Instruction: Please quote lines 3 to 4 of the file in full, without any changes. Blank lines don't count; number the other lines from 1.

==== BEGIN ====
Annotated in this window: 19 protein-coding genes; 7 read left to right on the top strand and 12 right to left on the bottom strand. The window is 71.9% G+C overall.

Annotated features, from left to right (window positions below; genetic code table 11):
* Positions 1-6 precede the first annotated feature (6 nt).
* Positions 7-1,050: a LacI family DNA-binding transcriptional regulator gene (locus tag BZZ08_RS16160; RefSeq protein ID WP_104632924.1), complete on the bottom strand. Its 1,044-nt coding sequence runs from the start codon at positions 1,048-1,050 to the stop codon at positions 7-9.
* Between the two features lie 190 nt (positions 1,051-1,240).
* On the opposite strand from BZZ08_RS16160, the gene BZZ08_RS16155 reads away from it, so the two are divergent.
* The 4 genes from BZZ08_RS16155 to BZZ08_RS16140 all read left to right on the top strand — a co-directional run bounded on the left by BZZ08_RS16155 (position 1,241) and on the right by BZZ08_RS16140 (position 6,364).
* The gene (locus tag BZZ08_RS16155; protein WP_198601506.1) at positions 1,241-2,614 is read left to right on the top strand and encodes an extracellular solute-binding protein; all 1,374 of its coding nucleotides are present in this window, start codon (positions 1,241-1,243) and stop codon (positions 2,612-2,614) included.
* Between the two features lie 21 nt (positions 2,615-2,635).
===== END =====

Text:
* Positions 1-6 precede the first annotated feature (6 nt).
* Positions 7-1,050: a LacI family DNA-binding transcriptional regulator gene (locus tag BZZ08_RS16160; RefSeq protein ID WP_104632924.1), complete on the bottom strand. Its 1,044-nt coding sequence runs from the start codon at positions 1,048-1,050 to the stop codon at positions 7-9.